Whether you found out on Facebook, Google or Twitter itself, the internet’s 140-character behemoth turns 10 today, and its fans are making their adoration for the world’s second-biggest social media site clear. Though it depends on which ranking you subscribe to, Twitter generally ranks just inside the top 10 most visited sites in the world, but is way behind the likes of world leaders Google and Facebook. And, with growth slowing, the micro-blogging portal faces some serious challenges if it is to see 20.
Twitter’s presence as a purveyor of information has made it arguably one of the internet’s most important sites, if not one of the very most visited. Its involvement in some huge world events - the Arab Spring, the movement for marriage equality, the 2011 Japanese tsunami and the Black Lives Matter movement - have given it a place in politics and aid unmatched by other less public social media.
The company released a two-and-a-half minute video commemorating its role as a collaborative source of live information, and it is this very feature that both sets it apart from its competition and makes it one of the world’s most powerful tools. The site serves as an alternative but brilliant news outlet, breaking events as they happen thanks to their wide berth of users. Some of the world’s biggest and best media outlets will turn to Twitter for live updates on developing events and, anecdotally, Jack Dorsey - CEO and co-founder - recalled a San Francisco earthquake, during which the news of the earthquake reached his phone quicker than the tremors. Its very nature of displaying almost entirely user-generated content makes for an environment freer from editorial bias, and as a result its second wave of users consisted greatly of journalists and writers.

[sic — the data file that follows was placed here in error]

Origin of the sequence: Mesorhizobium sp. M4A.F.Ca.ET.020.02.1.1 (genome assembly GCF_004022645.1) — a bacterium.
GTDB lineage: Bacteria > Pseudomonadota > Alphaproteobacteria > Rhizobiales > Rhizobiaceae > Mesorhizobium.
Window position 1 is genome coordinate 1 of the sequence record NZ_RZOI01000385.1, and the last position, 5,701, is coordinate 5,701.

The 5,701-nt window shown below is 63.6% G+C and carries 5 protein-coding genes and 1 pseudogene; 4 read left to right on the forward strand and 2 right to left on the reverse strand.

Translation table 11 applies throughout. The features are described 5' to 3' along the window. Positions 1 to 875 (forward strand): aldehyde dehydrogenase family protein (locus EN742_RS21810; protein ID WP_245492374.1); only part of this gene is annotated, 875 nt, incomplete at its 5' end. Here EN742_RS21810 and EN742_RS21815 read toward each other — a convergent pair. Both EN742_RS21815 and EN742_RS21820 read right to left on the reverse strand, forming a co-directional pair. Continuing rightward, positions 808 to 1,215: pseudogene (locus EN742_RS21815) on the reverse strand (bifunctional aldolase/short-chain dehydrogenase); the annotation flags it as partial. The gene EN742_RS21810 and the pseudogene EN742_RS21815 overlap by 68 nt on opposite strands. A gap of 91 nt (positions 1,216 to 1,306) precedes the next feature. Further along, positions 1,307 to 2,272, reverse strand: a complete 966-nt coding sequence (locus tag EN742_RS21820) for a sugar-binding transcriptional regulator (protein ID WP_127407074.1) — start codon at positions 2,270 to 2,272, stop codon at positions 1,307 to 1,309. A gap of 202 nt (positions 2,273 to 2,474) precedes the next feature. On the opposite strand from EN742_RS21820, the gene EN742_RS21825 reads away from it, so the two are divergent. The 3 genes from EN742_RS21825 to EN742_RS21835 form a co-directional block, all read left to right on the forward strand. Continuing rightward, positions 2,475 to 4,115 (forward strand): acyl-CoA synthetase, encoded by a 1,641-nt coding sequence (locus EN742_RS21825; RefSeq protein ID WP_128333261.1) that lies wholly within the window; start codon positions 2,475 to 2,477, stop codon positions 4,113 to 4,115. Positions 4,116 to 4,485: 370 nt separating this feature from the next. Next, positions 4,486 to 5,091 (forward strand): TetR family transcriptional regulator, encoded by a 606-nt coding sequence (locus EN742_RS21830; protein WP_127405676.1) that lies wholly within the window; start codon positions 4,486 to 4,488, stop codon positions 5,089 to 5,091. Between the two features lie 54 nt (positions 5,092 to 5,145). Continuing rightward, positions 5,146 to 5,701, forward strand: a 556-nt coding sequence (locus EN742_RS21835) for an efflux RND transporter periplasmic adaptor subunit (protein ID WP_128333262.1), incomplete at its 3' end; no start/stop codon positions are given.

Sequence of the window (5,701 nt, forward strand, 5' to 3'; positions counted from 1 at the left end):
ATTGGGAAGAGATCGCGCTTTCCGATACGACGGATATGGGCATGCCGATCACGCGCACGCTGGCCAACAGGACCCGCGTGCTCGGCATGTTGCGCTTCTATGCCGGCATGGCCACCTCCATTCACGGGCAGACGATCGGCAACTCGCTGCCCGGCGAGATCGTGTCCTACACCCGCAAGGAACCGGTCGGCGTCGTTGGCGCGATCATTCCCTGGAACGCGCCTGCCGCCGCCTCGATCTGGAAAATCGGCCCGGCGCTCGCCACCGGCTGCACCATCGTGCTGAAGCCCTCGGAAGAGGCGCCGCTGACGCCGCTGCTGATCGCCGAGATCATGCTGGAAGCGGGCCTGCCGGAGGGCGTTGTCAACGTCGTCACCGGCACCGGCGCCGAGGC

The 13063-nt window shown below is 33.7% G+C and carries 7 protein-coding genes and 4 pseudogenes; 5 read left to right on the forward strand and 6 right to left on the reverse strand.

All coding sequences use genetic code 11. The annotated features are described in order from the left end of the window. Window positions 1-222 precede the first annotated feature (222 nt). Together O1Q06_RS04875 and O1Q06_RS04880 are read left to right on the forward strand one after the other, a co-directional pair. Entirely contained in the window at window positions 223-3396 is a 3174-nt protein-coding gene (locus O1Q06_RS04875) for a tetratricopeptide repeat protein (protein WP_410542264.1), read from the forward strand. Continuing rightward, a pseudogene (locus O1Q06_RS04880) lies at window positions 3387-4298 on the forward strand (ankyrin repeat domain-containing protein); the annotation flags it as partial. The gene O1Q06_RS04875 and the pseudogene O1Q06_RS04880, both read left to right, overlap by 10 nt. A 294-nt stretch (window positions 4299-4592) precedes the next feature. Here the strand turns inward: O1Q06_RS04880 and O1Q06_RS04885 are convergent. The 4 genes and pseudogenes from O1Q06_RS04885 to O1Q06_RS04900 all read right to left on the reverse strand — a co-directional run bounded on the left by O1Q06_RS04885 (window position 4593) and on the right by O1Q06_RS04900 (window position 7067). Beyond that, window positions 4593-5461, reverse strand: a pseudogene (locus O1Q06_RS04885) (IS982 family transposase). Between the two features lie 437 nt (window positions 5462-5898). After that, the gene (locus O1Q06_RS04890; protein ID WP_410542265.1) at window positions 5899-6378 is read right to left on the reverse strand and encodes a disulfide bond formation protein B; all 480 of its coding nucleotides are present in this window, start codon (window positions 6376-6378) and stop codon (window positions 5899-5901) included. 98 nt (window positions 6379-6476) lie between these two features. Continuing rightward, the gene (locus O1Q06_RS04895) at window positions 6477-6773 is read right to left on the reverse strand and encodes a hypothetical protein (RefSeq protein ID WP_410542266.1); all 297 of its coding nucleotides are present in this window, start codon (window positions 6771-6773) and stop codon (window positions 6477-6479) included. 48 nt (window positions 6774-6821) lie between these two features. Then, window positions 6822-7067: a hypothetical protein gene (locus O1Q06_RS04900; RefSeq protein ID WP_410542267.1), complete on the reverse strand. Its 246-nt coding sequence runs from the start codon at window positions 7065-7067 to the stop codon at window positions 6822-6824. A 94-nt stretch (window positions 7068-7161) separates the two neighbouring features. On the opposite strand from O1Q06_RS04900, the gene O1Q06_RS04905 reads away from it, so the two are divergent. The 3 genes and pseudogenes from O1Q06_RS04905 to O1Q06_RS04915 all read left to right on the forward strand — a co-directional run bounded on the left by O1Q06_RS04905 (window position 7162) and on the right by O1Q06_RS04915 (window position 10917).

The respect for Twitter is seemingly universal, but their stock price of late has not reflected this. Its huge reach - it has about 320 million monthly active users - has been slowing in growth over the past few years. In the first quarter of 2014, user growth was 25%; this has since slowed to just 9% in Q4 of 2015, a report in February 2016 confirmed. Twitter is, for want of a better word, stagnating. It has been that way for months, and the stock price has declined to just 75% of its peak. Projected figures for advertising have resultantly been slashed, revenue is growing far slower than it used to, and Twitter’s continued growth is going to be a huge challenge for Jack Dorsey and his team to navigate. In order to ensure that Twitter sees 20, Dorsey insists the site will aim to consolidate its current product, and work with its users to develop the site further rather than targeting new areas of influence.
It’s this very reluctance for wholesale change that has made Twitter such an attractive medium. Reports that the 140-character limit was set to be scrapped have failed to come to fruition and, unlike Facebook, Twitter has largely sidestepped the rise of video and visual over textual sharing. At the very end of their commemorative video, Twitter wrote a tweet that exceeded their own 140-character limit, before revising it to make it fit - a tongue-in-cheek indication that the limit is set to remain. With the relative scarcity of Facebook status updates among the myriad of videos and photographs shared daily, Twitter’s focus on the musings of its millions of users is refreshing.
And Twitter is championing advancements in its back-end analytics to make it a more attractive prospect for brands. According to Dara Nasr, the UK managing director, innovations in Twitter’s analytics have brought it up to speed with the likes of Facebook, Google and Instagram, for example. "Now it is incredibly easy to plan a campaign, we have events insight dashboards you can use to plan around huge campaigns, we have audience insights, and a range of ways of testing different creatives. So actually the feedback we’ve had is our innovation in the last two years, including the back end stuff, has really brought us up to parity and is helping us not just advance but work closer with brands."
It is not so much a case of adapt or die for Twitter, it is a case of tweak and flourish. Improvements to analytics and user interface should see both corporate and user involvement grow, and saturation point need not be such a grave concern for an already mammoth user base. How Dorsey and his team react to the company’s stunted growth will be revealing. After 10 years, 140 characters is still Twitter’s limit, advertising on-site is relatively subtle and customer service still remains the company’s main focus on the platform - long may it continue.